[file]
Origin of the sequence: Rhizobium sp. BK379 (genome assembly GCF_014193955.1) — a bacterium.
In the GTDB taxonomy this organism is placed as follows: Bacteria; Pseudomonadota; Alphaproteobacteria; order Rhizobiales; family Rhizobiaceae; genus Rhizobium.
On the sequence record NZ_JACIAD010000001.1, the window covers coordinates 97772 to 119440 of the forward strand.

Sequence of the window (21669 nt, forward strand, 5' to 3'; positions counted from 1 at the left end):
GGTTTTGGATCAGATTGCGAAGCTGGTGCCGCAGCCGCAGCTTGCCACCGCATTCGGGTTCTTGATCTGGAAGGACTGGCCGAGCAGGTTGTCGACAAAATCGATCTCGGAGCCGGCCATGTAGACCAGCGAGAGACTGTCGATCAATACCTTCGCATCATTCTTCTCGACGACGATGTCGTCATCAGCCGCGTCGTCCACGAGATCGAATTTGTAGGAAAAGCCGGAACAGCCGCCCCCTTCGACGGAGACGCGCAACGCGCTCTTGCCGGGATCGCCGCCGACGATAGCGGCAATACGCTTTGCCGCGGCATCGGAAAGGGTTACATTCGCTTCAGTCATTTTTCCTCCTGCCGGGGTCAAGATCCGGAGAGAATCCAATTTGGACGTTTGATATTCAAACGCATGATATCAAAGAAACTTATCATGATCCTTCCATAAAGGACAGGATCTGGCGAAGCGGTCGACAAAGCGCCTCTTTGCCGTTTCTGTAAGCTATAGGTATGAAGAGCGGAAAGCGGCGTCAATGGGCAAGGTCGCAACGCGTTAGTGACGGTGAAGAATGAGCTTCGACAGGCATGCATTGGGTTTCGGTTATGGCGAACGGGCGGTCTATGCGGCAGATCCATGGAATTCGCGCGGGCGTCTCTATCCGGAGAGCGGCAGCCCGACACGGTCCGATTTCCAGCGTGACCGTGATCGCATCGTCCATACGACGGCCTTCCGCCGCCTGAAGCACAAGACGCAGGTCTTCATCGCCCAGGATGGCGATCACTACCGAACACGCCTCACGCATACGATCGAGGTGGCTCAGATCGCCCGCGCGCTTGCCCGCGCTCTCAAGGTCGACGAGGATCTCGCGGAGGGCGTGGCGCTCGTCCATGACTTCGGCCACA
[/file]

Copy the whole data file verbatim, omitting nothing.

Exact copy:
Origin of the sequence: Rhizobium sp. BK379 (genome assembly GCF_014193955.1) — a bacterium.
In the GTDB taxonomy this organism is placed as follows: Bacteria; Pseudomonadota; Alphaproteobacteria; order Rhizobiales; family Rhizobiaceae; genus Rhizobium.
On the sequence record NZ_JACIAD010000001.1, the window covers coordinates 97772 to 119440 of the forward strand.

Sequence of the window (21669 nt, forward strand, 5' to 3'; positions counted from 1 at the left end):
GGTTTTGGATCAGATTGCGAAGCTGGTGCCGCAGCCGCAGCTTGCCACCGCATTCGGGTTCTTGATCTGGAAGGACTGGCCGAGCAGGTTGTCGACAAAATCGATCTCGGAGCCGGCCATGTAGACCAGCGAGAGACTGTCGATCAATACCTTCGCATCATTCTTCTCGACGACGATGTCGTCATCAGCCGCGTCGTCCACGAGATCGAATTTGTAGGAAAAGCCGGAACAGCCGCCCCCTTCGACGGAGACGCGCAACGCGCTCTTGCCGGGATCGCCGCCGACGATAGCGGCAATACGCTTTGCCGCGGCATCGGAAAGGGTTACATTCGCTTCAGTCATTTTTCCTCCTGCCGGGGTCAAGATCCGGAGAGAATCCAATTTGGACGTTTGATATTCAAACGCATGATATCAAAGAAACTTATCATGATCCTTCCATAAAGGACAGGATCTGGCGAAGCGGTCGACAAAGCGCCTCTTTGCCGTTTCTGTAAGCTATAGGTATGAAGAGCGGAAAGCGGCGTCAATGGGCAAGGTCGCAACGCGTTAGTGACGGTGAAGAATGAGCTTCGACAGGCATGCATTGGGTTTCGGTTATGGCGAACGGGCGGTCTATGCGGCAGATCCATGGAATTCGCGCGGGCGTCTCTATCCGGAGAGCGGCAGCCCGACACGGTCCGATTTCCAGCGTGACCGTGATCGCATCGTCCATACGACGGCCTTCCGCCGCCTGAAGCACAAGACGCAGGTCTTCATCGCCCAGGATGGCGATCACTACCGAACACGCCTCACGCATACGATCGAGGTGGCTCAGATCGCCCGCGCGCTTGCCCGCGCTCTCAAGGTCGACGAGGATCTCGCGGAGGGCGTGGCGCTCGTCCATGACTTCGGCCACA